So where does all that leave us today? In order for a person to be convicted of a crime under the Hate Crime Act, they would have to: behave in a “threatening” or “abusive” manner (well-established in other criminal legislation) with the “intention” of “stirring up hatred” on the grounds of age, disability, sexual orientation, religion, transgender identity, or variations in sexual characteristics (for race, the offence is at a lower threshold).

I think this means there is a fairly high threshold for offending — especially given that separate human rights legislation would come into play in court proceedings, ensuring that a defendant’s free speech rights are considered. It’s also worth noting that ‘gender critical’ views are a protected philosophical belief, following the Forstater case. Convictions for the ‘stirring up of hatred’ will be rare.

Does this mean I’m happy with the Hate Crime Act? Far from it. ‘Hate speech’ laws are a can of worms, and there are many who believe they should have no place in a liberal, democratic society. They’re inherently subjective, and can become a tool for censorship. In Finland, a politician has been dragged through he courts for quoting from the Bible. It’s not inconceivable that wrongful prosecutions will occur in Scotland. However, I think the main danger with this law has always been its impact on policing — its potential to overwhelm our beleaguered police service and undermine its impartiality. Public trust in the police will be undermined. Indeed, it has been already.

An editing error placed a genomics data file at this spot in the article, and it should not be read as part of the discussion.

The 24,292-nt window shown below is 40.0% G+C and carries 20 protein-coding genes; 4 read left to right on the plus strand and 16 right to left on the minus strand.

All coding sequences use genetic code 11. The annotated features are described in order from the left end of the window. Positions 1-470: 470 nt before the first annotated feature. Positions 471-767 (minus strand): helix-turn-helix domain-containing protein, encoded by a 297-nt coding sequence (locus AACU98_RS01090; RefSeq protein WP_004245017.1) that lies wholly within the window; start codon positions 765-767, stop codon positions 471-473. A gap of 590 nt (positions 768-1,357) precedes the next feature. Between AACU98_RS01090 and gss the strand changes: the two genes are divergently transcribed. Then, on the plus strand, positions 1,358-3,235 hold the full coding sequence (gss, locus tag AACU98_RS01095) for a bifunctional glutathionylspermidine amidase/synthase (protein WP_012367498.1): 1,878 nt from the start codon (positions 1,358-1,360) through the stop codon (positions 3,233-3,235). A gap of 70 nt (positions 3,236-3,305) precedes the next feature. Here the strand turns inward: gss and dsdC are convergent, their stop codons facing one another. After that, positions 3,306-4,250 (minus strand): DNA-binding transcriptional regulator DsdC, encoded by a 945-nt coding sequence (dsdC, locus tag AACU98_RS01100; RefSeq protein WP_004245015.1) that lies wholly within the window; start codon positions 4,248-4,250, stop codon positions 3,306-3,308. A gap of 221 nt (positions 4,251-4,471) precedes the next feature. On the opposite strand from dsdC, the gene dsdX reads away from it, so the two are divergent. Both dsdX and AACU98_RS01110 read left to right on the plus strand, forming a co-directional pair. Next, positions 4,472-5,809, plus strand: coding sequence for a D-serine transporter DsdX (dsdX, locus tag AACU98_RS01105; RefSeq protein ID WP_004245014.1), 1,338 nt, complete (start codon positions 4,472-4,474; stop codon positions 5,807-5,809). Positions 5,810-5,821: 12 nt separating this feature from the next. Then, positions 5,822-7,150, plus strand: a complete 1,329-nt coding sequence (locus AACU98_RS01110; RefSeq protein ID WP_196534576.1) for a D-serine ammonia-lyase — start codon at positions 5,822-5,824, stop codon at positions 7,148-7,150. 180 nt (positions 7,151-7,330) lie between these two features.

The vague concepts at play in the Hate Crime Act, and the bizarre awareness-raising campaign that has accompanied it, make it a clype’s charter. Police Scotland has already been deluged with complaints. The new ‘stirring up’ offences also drag officers into highly political areas and require them to act as arbiters of speech on contentious issues. This raises the spectre of our police “service” becoming a police “force”.

I suspect that most reporting will lead to no further action being taken, other than interactions being logged separately as ‘hate incidents’, if this separate, Orwelllian policy continues. Cops will have been briefed on scenarios that do not constitute the ‘stirring up of hatred’. But in some situations, given police uncertainty about where red lines in the Hate Crime Act are drawn, in a context where officers are already recording ‘hate incidents’ at a low threshold, Scots will be improperly pursued. People will be subjected to stressful police investigations and even court proceedings before their names are cleared. For these individuals, the process will be the punishment. It will wreak havoc in their home lives, work lives, and on their mental health.